When athletes start training with us, we will see some dramatic improvements in agility.
In a short period of time we have seen some kids drop almost 0.5 seconds on a pro agility drill or Nebraska drill. Agility is the ability to change direction and we like it to be quick.
This is typical of any kid because they are usually untrained when they come to us. They might be the fastest kid on the team or a league all-star, but they still have plenty of room to improve.
Straight line speed is much harder to improve upon in a short amount of time. The athlete must commit to changing their running technique. This does not happen so easily because they will not make that kind of change when they believe the old way worked. It takes a mindset change.
The athletes are also used to running in a straight line. In its most primitive form, training to accelerate forward requires running forward really fast. Some athletes have experienced this chasing after a ball or a defender.
Lastly, to improve running speed we have to be able to put force into the ground. If the athletes have not gotten any stronger, they will not be able to produce that force. Strength training takes time and takes almost 3 months to start packing on strength for an untrained, young athlete.
Changing direction on the other hand comes a lot quicker. Technique is adopted faster and the athletes benefit tremendously.
On the field or court, they will change direction by any means necessary. This is not always the best way.
When it comes to agility training and improvements there are 3 adaptations that make it all happen.
- Hip mobility
Without good hips, agility will be limited. The hips must be able to crossover, open the gate, and close the gate. Opening and closing the gate are two warm up staples that most people will rush through because they are “easy.” Well, good, it’s a warm up so it should be pretty easy.
The reason they are in the warm up is because it helps with what we need to change direction. Going from a backpedal to a sprint requires one hip to open and the other to close, propelling the body forward without losing speed.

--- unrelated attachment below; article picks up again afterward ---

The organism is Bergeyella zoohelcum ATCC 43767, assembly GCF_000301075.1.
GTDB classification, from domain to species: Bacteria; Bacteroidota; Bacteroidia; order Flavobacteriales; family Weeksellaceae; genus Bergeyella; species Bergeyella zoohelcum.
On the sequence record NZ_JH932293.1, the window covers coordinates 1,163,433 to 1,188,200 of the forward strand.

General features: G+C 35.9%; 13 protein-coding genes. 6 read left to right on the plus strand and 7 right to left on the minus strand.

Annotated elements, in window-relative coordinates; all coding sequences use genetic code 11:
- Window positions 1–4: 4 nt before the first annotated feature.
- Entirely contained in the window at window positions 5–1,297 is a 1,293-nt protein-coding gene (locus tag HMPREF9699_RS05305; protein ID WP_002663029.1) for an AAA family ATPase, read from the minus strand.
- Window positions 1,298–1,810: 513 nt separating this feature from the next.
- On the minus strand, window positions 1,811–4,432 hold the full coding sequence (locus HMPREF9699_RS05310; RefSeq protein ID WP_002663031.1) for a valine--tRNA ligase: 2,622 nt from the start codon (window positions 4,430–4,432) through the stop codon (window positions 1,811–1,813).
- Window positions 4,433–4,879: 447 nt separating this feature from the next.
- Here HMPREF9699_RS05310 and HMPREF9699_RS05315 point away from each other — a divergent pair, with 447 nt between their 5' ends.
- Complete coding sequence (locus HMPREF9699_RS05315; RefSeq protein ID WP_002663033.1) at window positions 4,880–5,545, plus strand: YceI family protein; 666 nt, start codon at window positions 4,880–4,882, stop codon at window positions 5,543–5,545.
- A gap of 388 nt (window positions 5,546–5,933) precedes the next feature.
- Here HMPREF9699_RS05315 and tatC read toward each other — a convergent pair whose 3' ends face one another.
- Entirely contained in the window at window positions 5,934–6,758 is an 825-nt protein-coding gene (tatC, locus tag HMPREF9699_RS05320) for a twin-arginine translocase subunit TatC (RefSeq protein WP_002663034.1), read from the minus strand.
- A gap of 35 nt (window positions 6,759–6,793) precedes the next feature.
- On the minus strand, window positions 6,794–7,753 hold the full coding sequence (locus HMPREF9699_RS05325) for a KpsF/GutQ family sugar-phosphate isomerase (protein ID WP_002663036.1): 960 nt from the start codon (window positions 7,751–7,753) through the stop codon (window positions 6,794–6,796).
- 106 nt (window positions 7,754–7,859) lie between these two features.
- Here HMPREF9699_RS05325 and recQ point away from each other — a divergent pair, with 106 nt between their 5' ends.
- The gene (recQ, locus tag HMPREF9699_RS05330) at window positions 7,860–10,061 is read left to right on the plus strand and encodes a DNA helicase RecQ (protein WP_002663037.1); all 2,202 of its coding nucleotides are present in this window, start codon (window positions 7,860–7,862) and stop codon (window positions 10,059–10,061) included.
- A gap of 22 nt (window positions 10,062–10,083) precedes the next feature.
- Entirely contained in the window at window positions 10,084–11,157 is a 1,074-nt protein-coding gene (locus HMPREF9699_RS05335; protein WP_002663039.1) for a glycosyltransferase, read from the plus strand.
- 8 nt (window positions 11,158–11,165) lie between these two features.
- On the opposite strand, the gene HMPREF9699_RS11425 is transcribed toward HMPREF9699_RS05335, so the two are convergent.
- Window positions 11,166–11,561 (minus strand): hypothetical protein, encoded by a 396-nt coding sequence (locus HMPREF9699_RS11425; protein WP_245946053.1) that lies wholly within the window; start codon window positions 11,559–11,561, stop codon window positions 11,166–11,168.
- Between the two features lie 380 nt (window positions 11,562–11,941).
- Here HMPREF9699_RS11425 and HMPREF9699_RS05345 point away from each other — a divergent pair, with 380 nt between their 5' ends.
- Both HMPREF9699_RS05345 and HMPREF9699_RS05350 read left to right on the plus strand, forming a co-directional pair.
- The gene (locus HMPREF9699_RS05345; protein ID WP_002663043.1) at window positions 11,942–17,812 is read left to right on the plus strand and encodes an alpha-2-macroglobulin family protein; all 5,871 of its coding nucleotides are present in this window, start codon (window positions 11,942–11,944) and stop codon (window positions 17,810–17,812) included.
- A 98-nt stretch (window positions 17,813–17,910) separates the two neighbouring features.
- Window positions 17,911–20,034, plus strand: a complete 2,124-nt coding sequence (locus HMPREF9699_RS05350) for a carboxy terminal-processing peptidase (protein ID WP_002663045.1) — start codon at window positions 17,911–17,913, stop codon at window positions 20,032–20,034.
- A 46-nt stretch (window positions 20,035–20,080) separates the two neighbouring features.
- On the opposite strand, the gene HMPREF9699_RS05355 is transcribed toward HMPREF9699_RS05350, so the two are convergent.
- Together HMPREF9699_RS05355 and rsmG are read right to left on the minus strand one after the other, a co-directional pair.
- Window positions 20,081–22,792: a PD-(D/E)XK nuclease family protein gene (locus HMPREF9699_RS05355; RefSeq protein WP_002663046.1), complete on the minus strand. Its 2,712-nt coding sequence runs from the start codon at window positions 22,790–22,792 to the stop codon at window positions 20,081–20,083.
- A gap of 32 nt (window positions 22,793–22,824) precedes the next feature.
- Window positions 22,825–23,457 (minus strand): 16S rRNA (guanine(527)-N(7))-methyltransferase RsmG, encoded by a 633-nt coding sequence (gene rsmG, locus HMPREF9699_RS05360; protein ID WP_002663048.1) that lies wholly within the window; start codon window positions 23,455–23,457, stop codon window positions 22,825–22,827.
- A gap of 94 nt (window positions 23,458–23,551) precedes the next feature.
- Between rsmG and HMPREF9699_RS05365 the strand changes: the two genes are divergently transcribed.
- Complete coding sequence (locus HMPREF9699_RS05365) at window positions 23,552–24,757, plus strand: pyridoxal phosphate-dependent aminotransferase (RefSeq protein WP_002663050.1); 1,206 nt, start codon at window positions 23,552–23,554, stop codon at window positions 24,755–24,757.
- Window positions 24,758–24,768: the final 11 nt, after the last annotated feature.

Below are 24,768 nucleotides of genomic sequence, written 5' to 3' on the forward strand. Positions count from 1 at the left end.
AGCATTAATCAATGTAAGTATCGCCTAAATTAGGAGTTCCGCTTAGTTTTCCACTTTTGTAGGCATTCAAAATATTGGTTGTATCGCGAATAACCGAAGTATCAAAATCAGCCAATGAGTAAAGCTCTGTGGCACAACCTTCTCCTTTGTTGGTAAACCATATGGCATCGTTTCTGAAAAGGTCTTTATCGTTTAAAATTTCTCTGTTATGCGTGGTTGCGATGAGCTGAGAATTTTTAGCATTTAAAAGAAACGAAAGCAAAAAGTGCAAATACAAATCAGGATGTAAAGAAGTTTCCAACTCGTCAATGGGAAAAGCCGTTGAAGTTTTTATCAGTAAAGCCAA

The crossover step is also essential to changing direction. Without it, we cannot explode off of the line in the opposite direction. No crossover step means no speed.
- Hamstring and glute strength
The hamstrings and glutes are two muscles heavily involved in slowing the body down. If these muscles are weak then it will take a lot longer to slow down. It also increase the risk of injury with rapid change of direction.
With agility training, combined with strength work, these muscles get much better at slowing the body down. If we can stop on a dime and then change direction we will be in good shape.
- Reactive Ability
Training reaction helps with decision making and critical thinking. This has very good transfer to sport.
If we always tell someone where they are going to stop and change direction, then there is no thought process. If the athlete has to react to a verbal cue they will have to think.
In sport, nothing is controlled and we need to prepare for that. Open drills that allow for the athlete to react are great for developing this skill.
One drill I like in particular is to put 4 cones of all different colors on the turf. The athlete will sprint straight ahead and I will call out a cone color. They will have to react to that cue and run around the cone.
This can be fun for the athletes but it is also really helpful in preparing them for their sport.